One-dimensional dynamical models of the Carina nebula bubble.
HARPER-CLARK E. and MURRAY N.
Abstract (from CDS):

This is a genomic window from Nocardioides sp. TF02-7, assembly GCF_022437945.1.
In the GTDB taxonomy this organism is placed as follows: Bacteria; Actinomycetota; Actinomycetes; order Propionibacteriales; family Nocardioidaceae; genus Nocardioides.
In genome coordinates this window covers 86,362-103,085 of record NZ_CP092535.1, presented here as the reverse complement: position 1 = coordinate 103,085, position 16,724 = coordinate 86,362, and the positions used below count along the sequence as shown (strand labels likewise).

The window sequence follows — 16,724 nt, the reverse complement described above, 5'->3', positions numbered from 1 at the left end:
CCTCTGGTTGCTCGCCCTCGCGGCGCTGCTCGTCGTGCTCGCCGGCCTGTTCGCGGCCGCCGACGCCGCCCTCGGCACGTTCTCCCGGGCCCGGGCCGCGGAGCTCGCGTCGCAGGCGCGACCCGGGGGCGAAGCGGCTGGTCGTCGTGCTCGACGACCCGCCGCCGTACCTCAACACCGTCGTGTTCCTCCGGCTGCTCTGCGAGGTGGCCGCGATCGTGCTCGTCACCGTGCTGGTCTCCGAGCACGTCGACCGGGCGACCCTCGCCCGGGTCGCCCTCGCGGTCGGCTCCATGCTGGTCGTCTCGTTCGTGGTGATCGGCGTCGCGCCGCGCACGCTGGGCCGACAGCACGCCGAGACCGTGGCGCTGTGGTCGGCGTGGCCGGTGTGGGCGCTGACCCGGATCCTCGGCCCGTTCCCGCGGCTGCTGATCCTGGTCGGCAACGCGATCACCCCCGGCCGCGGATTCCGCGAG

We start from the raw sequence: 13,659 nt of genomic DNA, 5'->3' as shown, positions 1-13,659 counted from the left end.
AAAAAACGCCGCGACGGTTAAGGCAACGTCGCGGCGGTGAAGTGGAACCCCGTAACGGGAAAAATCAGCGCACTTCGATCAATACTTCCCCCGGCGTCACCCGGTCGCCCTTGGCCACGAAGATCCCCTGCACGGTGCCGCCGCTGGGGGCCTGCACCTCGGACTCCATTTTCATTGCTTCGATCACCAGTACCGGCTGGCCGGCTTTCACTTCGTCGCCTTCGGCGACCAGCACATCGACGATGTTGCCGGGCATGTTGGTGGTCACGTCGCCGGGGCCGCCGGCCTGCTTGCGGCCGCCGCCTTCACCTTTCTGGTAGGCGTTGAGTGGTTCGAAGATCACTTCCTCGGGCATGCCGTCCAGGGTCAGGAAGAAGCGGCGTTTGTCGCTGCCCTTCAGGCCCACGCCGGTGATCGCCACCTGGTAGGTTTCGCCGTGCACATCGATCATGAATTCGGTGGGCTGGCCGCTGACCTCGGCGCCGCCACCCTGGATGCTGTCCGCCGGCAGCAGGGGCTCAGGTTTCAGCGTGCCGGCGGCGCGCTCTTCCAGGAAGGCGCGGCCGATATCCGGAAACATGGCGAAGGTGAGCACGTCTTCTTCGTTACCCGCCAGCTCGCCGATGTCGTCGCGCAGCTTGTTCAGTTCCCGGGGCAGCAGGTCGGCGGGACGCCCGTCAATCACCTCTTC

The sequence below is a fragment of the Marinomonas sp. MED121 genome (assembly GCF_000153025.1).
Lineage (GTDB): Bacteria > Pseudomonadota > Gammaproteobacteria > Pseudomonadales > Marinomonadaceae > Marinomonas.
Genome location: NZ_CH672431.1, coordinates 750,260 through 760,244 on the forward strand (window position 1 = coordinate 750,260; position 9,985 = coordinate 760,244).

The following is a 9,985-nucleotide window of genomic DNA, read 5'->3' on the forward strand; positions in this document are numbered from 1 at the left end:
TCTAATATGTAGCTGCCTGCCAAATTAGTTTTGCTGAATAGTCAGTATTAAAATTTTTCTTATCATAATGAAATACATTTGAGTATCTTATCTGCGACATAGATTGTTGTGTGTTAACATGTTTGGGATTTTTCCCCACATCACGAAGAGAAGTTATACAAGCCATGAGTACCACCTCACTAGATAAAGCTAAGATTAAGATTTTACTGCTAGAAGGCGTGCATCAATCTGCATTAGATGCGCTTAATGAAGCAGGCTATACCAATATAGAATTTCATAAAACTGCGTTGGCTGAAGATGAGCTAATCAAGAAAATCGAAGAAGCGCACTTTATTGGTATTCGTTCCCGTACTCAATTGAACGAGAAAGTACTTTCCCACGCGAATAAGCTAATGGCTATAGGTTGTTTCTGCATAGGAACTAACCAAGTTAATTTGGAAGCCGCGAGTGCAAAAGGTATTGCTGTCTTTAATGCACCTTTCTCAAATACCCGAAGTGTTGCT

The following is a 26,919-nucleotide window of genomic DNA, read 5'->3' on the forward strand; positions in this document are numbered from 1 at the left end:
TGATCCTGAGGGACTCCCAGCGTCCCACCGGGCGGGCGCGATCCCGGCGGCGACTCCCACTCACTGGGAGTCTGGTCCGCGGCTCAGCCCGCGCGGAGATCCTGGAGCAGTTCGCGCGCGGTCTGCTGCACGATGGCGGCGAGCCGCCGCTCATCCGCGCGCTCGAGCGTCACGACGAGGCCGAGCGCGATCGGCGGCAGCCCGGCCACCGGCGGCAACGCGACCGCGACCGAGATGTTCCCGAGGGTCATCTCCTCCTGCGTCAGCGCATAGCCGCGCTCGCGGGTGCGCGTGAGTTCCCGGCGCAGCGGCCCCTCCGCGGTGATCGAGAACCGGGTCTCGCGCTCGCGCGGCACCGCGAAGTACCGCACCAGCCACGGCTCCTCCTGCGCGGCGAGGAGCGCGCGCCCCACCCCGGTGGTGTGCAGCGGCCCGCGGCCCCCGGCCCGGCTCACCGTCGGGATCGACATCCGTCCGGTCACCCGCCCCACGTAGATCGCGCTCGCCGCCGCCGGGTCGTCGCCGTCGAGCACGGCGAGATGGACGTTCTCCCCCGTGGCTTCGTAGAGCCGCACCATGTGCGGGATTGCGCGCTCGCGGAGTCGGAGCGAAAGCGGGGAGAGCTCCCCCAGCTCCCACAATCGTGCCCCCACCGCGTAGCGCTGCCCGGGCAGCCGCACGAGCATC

We have tested the two main theoretical models of bubbles around massive star clusters, Castor et al. and Chevalier & Clegg, against observations of the well-studied Carina nebula. The Castor et al. theory overpredicts the X-ray luminosity in the Carina bubble by a factor of 60 and expands too rapidly, by a factor of 4; if the correct radius and age are used, the predicted X-ray luminosity is even larger. In contrast, the Chevalier & Clegg model underpredicts the X-ray luminosity by a factor of 10. We modify the Castor et al. theory to take into account lower stellar wind mass-loss rates, radiation pressure, gravity, and escape of or energy loss from the hot shocked gas. We argue that energy is advected rather than radiated from the bubble. We undertake a parameter study for reduced stellar mass-loss rates and for various leakage rates and are able to find viable models. The X-ray surface brightness in Carina is highest close to the bubble wall, which is consistent with conductive evaporation from cold clouds. The picture that emerges is one in which the hot gas pressure is far below that found by dividing the time-integrated wind luminosity by the bubble volume; rather, the pressure in the hot gas is set by pressure equilibrium with the photoionized gas at T = 104 K. It follows that the shocked stellar winds are not dynamically important in forming the bubbles.